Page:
A cotton rag rug from a store in the Florida Panhandle covers the pickled white floors. The original floors were painted black with splatters of white paint. Seriously. They stripped them, and had to patch certain areas because the wood got so worn down. They stained the floorboards white rather than painting them. Protzman says, “The stain goes into the wood, so you’re less likely to see scratches; it’s more durable. Also rather than a monolithic white, it’s very beachy and driftwood-y, with a bit of warmth.”

The Restoration Hardware sofas are upholstered in an outdoor fabric by Perennials Outdoors, that feels like washed linen. Protzman commissioned an Etsy maker in France to create linen pillows with painted yellow circles. A carpenter for the contractor, LaBarge Homes, built the coffee table from reclaimed barn wood, and the tiny chairs came from the local swap shop. The table in the corner is a primitive, folk art style. Their mom jokes that it looks like it fell off a boat a hundred years ago.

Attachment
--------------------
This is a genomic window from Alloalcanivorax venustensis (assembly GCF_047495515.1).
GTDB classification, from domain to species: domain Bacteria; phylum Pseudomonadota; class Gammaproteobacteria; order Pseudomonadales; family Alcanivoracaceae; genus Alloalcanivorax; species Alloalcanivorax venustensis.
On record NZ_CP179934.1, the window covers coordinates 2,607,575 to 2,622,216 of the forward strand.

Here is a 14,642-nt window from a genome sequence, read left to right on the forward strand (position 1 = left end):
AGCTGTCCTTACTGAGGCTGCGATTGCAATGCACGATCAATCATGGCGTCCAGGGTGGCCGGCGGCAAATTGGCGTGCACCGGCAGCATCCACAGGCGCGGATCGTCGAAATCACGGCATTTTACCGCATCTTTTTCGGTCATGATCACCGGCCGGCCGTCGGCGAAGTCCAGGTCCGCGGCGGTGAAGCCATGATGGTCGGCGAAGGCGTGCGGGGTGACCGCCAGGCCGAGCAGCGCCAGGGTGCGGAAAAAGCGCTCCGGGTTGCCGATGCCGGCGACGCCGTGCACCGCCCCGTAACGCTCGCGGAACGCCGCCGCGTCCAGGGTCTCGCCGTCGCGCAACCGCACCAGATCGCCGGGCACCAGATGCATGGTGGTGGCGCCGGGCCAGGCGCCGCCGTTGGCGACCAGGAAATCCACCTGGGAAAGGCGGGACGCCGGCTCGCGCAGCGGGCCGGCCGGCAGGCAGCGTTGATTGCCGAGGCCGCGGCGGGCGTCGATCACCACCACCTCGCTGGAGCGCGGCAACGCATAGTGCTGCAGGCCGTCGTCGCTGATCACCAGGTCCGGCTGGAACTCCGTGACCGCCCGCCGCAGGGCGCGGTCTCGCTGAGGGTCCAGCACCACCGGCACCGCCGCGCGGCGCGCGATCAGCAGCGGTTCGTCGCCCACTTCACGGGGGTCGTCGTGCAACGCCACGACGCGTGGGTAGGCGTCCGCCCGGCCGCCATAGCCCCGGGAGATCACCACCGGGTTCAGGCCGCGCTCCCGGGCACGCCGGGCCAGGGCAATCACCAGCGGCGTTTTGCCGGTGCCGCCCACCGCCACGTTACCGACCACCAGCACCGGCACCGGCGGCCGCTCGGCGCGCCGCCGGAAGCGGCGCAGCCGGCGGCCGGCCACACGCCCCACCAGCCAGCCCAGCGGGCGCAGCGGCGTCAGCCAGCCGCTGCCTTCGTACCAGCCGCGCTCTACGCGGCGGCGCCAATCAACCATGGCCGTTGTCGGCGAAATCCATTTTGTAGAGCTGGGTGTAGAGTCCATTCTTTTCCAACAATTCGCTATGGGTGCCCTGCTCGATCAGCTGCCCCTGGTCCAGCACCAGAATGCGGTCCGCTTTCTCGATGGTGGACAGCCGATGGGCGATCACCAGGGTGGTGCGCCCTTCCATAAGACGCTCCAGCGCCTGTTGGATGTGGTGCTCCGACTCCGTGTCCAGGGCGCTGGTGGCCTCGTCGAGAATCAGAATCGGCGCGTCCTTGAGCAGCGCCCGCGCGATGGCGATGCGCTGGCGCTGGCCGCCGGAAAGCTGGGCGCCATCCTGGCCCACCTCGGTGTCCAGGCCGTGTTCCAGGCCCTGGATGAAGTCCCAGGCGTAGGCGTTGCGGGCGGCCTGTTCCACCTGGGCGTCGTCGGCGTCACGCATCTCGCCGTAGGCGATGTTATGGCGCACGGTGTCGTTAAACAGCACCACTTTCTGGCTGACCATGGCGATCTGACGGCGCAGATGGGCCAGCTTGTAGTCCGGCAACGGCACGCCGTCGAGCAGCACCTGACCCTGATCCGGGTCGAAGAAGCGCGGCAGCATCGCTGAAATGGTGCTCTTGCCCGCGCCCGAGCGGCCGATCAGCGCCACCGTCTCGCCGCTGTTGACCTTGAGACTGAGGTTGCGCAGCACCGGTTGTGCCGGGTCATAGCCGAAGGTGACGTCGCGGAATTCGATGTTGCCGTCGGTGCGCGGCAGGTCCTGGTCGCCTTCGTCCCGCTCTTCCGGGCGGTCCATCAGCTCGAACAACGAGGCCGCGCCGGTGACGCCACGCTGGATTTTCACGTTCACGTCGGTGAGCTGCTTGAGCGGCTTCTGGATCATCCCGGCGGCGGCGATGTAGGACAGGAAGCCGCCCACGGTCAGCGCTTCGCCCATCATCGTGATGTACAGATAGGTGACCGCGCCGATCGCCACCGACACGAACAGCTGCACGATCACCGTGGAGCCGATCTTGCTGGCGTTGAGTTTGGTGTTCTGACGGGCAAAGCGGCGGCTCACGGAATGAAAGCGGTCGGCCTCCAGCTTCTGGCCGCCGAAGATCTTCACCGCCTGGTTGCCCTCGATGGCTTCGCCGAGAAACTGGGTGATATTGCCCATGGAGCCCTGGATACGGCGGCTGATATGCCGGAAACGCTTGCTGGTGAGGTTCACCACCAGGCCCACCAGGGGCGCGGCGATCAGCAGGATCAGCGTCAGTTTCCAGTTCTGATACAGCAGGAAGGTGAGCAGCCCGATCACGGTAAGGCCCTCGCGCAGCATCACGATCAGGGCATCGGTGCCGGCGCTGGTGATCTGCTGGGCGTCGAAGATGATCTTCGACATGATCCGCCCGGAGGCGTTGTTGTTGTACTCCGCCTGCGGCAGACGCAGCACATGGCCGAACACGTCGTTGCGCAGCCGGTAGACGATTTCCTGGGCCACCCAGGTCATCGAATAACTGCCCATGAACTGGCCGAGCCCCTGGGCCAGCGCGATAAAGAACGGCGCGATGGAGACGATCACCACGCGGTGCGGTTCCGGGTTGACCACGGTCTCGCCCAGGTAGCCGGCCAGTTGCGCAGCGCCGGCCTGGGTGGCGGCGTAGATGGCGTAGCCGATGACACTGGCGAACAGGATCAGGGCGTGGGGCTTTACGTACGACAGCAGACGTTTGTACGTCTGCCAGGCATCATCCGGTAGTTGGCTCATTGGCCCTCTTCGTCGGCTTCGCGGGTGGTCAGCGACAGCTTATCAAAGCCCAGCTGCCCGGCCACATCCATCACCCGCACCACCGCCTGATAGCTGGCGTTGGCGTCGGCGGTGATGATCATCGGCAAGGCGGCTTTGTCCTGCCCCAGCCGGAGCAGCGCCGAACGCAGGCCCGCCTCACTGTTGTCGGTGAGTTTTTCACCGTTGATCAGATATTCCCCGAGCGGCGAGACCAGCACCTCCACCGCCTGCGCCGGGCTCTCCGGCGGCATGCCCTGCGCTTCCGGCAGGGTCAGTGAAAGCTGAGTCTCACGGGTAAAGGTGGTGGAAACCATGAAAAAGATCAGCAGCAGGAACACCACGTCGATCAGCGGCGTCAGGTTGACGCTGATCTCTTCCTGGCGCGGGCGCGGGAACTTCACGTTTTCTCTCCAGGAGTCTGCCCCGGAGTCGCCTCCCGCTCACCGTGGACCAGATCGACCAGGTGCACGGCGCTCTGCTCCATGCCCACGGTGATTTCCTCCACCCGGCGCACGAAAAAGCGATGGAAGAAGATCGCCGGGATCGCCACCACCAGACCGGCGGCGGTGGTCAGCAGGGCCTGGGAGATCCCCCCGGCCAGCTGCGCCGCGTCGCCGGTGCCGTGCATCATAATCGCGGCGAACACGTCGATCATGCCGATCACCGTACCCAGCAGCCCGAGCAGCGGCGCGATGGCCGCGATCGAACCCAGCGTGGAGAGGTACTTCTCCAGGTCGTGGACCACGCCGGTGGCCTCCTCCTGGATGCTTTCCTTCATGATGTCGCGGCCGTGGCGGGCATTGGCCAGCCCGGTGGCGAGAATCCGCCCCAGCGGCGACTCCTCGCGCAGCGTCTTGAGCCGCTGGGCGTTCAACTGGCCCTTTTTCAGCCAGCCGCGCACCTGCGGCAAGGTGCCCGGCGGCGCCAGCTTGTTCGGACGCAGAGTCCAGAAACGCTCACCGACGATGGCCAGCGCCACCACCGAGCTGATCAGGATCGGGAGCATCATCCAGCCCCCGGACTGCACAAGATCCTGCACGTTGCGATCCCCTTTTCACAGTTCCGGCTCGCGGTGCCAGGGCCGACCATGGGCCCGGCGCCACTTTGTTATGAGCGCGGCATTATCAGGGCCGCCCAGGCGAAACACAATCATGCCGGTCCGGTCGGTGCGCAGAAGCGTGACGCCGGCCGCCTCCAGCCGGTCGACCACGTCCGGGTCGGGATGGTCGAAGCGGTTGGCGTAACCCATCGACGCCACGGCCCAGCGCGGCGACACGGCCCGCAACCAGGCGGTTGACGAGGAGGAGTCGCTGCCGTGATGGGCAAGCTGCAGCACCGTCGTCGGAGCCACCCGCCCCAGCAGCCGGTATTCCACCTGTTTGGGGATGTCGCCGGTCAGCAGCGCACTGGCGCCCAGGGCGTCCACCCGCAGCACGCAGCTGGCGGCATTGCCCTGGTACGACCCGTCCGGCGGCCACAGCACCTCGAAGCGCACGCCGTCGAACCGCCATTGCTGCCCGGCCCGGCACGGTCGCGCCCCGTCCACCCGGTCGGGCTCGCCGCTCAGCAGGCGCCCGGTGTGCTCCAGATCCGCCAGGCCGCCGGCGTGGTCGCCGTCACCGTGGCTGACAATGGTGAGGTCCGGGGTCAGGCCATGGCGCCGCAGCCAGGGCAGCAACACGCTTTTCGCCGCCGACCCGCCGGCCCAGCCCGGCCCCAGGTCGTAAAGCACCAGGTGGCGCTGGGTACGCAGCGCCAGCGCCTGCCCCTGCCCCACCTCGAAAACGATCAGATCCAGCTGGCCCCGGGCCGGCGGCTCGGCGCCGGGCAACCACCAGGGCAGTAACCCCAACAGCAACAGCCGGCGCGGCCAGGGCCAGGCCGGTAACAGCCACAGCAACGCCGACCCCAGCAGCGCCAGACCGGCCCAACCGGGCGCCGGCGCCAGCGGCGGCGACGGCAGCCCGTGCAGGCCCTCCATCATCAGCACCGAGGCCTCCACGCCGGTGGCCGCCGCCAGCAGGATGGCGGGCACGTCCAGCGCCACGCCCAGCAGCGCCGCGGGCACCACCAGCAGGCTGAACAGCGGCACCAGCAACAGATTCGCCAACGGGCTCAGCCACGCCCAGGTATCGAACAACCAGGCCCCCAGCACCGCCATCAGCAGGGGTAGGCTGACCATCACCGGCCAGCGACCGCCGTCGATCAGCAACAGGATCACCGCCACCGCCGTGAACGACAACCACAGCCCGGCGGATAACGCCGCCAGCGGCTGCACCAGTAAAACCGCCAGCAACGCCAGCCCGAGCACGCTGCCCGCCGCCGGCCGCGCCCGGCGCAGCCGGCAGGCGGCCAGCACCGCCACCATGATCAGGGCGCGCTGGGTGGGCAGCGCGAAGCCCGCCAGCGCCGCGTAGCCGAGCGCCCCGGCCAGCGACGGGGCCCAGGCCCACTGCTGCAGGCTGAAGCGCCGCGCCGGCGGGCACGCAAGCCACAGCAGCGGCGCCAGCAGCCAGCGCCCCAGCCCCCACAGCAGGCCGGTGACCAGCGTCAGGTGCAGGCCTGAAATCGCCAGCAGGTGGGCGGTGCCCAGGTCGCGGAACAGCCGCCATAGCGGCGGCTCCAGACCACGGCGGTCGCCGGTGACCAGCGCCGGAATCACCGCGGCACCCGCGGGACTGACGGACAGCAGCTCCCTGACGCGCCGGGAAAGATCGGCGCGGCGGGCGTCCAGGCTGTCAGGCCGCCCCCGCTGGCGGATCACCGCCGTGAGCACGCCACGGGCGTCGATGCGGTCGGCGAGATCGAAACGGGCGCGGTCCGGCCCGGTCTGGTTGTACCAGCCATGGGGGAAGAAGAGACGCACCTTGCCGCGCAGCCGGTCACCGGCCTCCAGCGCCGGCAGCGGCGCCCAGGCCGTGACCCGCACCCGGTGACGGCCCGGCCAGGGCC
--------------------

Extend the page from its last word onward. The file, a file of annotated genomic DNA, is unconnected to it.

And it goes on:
A plain bulb fixture from Schoolhouse Electric dangles low, just above the side table, It’s an orangey yellow. Protzman says, “The yellows didn’t match perfectly in places, which Lloyd was a little concerned about it, but I think it adds depth; you don’t want to be too matchy matchy.”

White Living Room WIth Yellow Accents

Protzman arranged four swivel chairs around an old telephone cable spool used as a coffee table. She says, “It’s been a hit. You can swivel to the kitchen, or watch the sunset with your feet up; the setup allows for total flexibility, and the kids like to spin on them.” The idea grew out of not wanting a sofa backing up to the either the dining room or the kitchen.. She adds, “It might become my calling card. I’m so sick of pushing furniture against walls.”